Live Review of Hans Pieter Herman in New York

Pangea  New York, NY

Web: hanspieterherman.nl

Contact: [email protected] 

Players: Hans Pieter Herman, vocals; Brian Holman, piano, musical director; Ira Siff, director

Material: In his brand-new cabaret offering, “The Singing Fool,” life, travels, and troubles of Charles Trenet, Han Pieter Herman chronicles the artist’s life with reverence and humor expressed not only through Trenet’s compositions, but songs by other songwriters that are relevant at various junctures in his life. Herman became enamored of Trenet after winning the Alliance Française song competition in 2010 with his performance of “I Wish You Love.” There are also songs by Jacques Brel, Johnny Hess (one-time duo partner of Trenet’s), Franz Liszt, Kurt Weill, and George Winters, to name a few.

Musicianship: Herman’s rich baritone voice is both angelic and powerful. His operatic training enables him to easily shift from full voice to hushed intensity fully in charge of a song’s various colors and dynamic nuances. A large part of the repertoire was sung in French, but there were also songs in German and Spanish which Herman often translated for the audience. Supported on piano by Brian Holman, both Herman and Holman’s musical backgrounds dovetail nicely as Holman has directed and conducted numerous opera companies throughout the U.S. He also serves as the straight man for Herman’s comedic antics.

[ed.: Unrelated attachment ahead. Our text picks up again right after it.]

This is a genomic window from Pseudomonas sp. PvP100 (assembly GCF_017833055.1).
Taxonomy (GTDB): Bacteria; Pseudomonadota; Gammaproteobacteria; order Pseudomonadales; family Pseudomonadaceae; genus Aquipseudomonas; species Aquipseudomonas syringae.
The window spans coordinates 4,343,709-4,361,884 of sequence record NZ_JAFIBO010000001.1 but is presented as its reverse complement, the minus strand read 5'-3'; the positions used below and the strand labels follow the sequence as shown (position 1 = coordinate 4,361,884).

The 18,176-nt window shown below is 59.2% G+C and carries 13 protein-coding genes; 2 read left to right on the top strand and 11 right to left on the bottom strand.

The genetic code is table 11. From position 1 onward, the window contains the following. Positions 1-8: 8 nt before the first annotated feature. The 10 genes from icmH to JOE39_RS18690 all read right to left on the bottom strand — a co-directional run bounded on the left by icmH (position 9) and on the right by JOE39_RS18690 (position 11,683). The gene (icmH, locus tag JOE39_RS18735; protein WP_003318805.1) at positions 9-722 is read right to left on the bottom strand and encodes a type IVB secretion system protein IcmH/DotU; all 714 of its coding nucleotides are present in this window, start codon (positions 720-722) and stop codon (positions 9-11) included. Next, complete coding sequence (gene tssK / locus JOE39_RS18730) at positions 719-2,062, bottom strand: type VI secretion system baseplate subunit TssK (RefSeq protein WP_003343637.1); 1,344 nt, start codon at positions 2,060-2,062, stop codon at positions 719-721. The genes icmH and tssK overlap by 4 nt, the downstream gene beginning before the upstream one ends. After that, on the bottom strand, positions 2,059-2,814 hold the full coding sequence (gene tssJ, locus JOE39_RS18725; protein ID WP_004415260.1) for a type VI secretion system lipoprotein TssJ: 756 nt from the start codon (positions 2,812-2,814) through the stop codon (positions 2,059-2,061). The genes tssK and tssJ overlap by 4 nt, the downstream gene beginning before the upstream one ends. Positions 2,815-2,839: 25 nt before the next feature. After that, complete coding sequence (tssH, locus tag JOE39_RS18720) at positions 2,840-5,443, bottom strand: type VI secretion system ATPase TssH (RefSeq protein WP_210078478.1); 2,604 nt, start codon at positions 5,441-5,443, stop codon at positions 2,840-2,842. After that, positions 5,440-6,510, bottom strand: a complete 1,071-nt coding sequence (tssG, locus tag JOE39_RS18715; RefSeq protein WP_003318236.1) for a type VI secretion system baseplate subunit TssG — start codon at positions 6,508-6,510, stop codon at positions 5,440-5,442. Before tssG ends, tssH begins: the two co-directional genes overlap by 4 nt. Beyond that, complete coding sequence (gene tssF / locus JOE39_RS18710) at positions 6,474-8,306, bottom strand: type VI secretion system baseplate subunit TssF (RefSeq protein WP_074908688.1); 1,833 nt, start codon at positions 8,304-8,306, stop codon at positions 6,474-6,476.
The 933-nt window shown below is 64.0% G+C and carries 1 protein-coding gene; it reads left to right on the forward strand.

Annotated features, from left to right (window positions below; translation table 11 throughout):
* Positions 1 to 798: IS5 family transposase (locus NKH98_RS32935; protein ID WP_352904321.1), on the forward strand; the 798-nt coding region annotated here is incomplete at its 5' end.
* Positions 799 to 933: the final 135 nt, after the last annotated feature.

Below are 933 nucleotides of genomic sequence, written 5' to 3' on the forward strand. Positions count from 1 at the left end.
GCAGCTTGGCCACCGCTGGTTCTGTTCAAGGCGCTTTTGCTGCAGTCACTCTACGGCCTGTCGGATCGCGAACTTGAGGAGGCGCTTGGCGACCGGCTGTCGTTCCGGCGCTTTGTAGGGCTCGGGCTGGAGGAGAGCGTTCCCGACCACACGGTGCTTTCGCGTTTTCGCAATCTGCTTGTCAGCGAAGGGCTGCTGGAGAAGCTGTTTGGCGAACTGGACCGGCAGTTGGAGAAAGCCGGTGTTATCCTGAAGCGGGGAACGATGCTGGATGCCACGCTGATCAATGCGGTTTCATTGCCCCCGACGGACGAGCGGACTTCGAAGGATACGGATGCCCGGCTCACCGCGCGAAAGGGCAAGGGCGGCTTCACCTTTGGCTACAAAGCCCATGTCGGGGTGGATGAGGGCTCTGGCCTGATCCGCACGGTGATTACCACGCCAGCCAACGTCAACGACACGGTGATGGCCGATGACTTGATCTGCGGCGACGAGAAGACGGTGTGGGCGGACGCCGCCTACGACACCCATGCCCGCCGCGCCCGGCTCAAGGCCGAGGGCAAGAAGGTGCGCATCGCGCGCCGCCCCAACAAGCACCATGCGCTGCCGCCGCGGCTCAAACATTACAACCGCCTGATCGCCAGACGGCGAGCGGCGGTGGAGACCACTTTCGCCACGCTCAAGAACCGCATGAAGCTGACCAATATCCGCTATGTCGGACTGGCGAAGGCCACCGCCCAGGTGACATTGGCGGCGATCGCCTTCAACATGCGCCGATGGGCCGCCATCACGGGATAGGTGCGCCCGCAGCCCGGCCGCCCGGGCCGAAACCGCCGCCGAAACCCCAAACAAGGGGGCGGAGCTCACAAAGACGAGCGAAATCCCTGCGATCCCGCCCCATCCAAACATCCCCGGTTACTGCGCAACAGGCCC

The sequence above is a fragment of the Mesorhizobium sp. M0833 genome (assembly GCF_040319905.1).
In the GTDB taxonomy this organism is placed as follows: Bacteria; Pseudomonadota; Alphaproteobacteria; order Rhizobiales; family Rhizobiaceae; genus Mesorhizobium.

Performance: In addition to his vocal gifts, Herman is immensely likeable and engaging. He has refined his comic delivery such that it was unpredictable, refreshing and sometimes downright irreverent. He jockeyed easily between humor and profound sentiment depending on the song, making it all seem effortless. Using occasional props when needed, like a fruit-laden straw hat (some of it edible) to highlight Trenet’s time spent in Rio de Janeiro, along with shakers in the form of fruits, gave the staging more dimension.

Draped in a polyester shawl, in his best German accent, was a nod to Marlene Dietrich who Trenet encountered in his earlier life. Before wrapping up the performance, Herman sang a sublime rendition of Joni Mitchell’s “Blue,” which he joined together with “Beyond the Sea,” his final tribute to Trenet, sending chills up and down your spine.

Summary: To cover 60 years of an artist’s life (or any life) is a tall order and Herman has managed to give a taste of Trenet’s journey while incorporating other material and injecting humor when least expected. This was an evening of true entertainment and musical mastery rolled into one.